Dyspraxia or DCD

The key feature of dyspraxia is difficulties with coordination, but it can also involve problems with organisation, memory, concentration and speech. It is a disability that affects the way the brain processes information, which results in messages not being properly or fully transmitted.

Another name for dyspraxia is Developmental Coordination Disorder (DCD).

What causes dyspraxia?
Anything that injures the brain may result in dyspraxia, but for most with the diagnosis of dyspraxia there is no known cause. Research suggests that it is due to an immaturity of neurone (nerve cell) development in the central nervous system.

What are the symptoms?
Signs of dyspraxia include clumsiness, confusion over left and right hands, poor body awareness and posture, poor short-term memory and forgetfulness, difficulty in holding pens, writing and reading difficulties and poor sense of direction. People with dyspraxia often have difficulty with the routine tasks of daily life such as driving, household chores, cooking and grooming.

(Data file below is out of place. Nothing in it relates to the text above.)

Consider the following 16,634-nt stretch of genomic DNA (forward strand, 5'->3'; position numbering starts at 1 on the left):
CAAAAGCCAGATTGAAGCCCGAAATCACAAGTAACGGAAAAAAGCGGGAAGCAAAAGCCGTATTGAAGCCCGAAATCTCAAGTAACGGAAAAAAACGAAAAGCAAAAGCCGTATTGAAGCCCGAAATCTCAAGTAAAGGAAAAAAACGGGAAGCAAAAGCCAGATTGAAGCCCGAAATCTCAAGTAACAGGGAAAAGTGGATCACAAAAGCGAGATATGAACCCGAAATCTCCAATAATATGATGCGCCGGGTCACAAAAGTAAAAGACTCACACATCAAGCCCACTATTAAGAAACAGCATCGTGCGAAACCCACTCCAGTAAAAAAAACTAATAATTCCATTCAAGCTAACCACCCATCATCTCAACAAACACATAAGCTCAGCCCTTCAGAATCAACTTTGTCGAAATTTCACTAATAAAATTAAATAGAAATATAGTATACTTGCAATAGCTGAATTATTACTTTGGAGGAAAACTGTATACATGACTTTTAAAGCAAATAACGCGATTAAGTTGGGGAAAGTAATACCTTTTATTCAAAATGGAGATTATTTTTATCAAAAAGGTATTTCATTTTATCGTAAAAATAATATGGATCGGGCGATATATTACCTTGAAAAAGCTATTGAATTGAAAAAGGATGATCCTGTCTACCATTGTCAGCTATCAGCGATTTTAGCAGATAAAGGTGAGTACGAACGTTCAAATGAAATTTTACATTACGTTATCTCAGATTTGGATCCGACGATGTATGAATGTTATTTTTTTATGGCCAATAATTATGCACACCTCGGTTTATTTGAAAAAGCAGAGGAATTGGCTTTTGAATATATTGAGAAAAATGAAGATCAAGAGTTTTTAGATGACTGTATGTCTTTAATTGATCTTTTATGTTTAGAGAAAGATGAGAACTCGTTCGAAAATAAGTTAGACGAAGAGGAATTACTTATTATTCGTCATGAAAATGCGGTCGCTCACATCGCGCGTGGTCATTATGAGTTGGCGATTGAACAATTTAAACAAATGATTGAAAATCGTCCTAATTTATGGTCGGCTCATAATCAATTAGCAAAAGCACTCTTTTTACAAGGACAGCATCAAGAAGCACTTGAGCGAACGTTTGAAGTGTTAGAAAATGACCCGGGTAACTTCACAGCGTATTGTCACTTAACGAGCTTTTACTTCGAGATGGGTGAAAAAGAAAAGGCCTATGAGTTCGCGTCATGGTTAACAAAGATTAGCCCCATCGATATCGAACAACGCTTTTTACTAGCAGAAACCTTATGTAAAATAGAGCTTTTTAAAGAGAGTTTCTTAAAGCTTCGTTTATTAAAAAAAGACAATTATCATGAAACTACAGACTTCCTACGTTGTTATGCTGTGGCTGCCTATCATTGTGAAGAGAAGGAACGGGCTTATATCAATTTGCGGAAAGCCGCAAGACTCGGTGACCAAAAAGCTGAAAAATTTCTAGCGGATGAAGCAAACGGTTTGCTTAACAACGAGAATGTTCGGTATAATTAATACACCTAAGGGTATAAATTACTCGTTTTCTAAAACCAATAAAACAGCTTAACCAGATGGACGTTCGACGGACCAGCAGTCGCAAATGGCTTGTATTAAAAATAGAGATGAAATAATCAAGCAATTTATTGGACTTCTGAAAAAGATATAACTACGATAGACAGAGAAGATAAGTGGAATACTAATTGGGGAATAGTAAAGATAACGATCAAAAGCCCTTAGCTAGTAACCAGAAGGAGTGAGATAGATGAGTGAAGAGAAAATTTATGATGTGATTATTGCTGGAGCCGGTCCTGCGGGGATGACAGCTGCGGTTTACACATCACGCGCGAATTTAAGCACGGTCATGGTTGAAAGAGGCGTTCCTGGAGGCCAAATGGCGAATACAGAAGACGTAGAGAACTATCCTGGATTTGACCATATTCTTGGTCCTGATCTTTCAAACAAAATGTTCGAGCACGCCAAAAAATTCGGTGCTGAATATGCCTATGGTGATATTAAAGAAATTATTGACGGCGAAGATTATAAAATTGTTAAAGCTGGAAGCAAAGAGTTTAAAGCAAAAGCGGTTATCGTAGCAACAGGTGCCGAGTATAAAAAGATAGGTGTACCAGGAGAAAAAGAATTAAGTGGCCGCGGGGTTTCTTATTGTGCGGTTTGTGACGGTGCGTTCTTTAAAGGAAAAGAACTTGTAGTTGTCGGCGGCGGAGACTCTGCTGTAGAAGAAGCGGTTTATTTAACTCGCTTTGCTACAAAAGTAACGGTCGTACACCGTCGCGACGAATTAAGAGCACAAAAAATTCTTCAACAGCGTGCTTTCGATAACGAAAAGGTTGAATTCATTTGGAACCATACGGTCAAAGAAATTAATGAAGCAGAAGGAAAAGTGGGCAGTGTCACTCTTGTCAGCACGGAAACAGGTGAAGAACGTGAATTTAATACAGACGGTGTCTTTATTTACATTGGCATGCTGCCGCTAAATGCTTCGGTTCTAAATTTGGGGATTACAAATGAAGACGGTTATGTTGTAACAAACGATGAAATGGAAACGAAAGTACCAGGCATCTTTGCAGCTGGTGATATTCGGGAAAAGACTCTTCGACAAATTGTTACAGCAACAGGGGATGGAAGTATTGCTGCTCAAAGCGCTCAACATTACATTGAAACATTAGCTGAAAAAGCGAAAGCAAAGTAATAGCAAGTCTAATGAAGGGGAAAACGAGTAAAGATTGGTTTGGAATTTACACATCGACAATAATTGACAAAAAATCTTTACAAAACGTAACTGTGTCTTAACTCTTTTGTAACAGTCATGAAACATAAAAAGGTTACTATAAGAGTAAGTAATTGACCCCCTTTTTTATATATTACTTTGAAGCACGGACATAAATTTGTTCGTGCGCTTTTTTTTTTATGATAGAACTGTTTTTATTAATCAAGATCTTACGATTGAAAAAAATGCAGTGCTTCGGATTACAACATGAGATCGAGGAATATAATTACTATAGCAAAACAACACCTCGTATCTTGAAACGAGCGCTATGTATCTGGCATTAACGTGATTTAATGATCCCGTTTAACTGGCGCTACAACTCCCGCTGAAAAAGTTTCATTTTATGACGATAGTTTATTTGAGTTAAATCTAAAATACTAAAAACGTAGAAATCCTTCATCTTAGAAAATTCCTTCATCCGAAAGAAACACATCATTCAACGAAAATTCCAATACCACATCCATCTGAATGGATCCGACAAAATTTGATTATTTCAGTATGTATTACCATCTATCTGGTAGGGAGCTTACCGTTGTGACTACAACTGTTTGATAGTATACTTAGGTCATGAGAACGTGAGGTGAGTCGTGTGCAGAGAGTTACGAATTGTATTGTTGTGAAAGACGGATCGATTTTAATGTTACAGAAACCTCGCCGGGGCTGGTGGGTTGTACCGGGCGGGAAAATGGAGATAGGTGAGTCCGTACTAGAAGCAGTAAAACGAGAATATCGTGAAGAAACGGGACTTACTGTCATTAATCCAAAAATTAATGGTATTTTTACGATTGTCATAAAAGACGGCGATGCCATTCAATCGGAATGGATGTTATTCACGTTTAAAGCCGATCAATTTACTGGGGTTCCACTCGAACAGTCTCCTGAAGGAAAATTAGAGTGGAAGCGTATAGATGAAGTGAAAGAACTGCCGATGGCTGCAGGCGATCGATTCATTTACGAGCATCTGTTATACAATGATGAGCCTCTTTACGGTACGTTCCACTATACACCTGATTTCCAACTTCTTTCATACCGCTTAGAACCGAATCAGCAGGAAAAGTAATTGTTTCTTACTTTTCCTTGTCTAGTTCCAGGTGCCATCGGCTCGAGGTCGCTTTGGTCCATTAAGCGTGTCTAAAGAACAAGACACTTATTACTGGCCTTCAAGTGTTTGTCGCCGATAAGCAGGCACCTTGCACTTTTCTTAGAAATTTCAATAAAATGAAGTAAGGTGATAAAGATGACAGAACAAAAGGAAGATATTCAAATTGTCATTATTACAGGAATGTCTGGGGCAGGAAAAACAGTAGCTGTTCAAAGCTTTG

Who is affected?
Dyspraxia is thought to affect up to ten per cent of the population in varying degrees and up to two per cent severely. Males are four times more likely to be affected than females. Dyspraxia sometimes runs in families. There may be an overlap with related conditions, eg autistic spectrum disorder. Children with dyspraxia can suffer isolation and bullying, and adults can experience difficulty finding employment.

Is there a cure?
At present there is no known cure for dyspraxia, but given the right help and support, an individual with dyspraxia can develop strategies to enhance their life and reach their full potential.